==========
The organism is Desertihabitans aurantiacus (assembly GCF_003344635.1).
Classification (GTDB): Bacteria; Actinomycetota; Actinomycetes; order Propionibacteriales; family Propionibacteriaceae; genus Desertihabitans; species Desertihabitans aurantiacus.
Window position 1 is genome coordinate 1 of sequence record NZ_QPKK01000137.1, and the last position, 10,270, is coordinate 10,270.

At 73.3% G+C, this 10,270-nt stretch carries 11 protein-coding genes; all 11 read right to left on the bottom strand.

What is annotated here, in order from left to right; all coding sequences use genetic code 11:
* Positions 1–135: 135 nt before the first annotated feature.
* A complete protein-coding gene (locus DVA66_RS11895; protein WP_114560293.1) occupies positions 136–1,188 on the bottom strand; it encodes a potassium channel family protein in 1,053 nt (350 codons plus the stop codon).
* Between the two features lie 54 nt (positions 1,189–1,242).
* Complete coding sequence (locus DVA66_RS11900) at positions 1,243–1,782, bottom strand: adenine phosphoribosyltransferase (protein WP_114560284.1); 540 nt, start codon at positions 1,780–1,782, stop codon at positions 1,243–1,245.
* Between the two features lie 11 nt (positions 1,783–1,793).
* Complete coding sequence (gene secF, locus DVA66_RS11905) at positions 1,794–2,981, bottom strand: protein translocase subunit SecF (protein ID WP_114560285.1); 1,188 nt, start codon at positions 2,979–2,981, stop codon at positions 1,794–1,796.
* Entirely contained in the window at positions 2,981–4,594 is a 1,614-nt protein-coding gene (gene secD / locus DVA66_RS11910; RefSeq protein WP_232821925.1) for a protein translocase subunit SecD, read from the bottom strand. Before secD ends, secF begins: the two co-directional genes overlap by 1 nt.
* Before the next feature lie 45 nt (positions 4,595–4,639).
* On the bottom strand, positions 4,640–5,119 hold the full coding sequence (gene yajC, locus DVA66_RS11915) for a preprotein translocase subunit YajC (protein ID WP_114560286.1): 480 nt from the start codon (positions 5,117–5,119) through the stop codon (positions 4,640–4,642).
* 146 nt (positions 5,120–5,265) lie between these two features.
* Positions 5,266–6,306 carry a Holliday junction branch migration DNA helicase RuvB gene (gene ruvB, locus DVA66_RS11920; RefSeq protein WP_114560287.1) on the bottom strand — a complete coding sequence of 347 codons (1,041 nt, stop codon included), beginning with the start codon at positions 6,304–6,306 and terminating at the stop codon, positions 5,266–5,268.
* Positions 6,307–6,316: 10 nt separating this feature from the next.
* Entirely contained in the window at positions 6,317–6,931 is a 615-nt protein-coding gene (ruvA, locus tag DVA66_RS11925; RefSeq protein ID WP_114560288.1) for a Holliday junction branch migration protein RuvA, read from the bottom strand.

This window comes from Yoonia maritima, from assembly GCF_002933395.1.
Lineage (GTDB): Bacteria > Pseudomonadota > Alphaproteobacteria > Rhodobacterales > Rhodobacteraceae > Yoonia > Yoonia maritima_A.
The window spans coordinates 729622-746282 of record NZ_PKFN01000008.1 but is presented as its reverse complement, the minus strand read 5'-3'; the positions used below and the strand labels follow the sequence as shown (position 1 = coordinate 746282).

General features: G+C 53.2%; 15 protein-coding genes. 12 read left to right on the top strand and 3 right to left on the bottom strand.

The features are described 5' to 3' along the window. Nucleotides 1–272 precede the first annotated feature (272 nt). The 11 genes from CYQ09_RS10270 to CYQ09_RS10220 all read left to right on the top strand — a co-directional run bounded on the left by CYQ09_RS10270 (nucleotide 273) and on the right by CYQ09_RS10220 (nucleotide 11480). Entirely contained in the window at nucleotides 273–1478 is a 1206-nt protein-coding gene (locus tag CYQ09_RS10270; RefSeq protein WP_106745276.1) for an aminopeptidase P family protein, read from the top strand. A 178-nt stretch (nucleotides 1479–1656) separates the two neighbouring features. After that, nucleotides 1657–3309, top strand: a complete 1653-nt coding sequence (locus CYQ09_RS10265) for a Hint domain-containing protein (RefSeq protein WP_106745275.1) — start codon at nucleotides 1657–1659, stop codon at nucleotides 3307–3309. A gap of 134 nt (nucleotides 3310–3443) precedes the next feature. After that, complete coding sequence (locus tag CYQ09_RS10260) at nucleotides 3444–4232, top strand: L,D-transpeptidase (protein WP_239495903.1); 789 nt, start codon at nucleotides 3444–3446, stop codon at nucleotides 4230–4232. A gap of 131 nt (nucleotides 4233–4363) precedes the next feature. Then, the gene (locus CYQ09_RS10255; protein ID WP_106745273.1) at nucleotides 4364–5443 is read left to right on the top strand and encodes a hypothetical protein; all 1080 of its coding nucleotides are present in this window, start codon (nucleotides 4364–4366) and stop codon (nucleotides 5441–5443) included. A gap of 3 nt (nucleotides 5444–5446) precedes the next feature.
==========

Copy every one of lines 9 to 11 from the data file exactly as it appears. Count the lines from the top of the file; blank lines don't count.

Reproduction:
* Complete coding sequence (locus DVA66_RS11900) at positions 1,243–1,782, bottom strand: adenine phosphoribosyltransferase (protein WP_114560284.1); 540 nt, start codon at positions 1,780–1,782, stop codon at positions 1,243–1,245.
* Between the two features lie 11 nt (positions 1,783–1,793).
* Complete coding sequence (gene secF, locus DVA66_RS11905) at positions 1,794–2,981, bottom strand: protein translocase subunit SecF (protein ID WP_114560285.1); 1,188 nt, start codon at positions 2,979–2,981, stop codon at positions 1,794–1,796.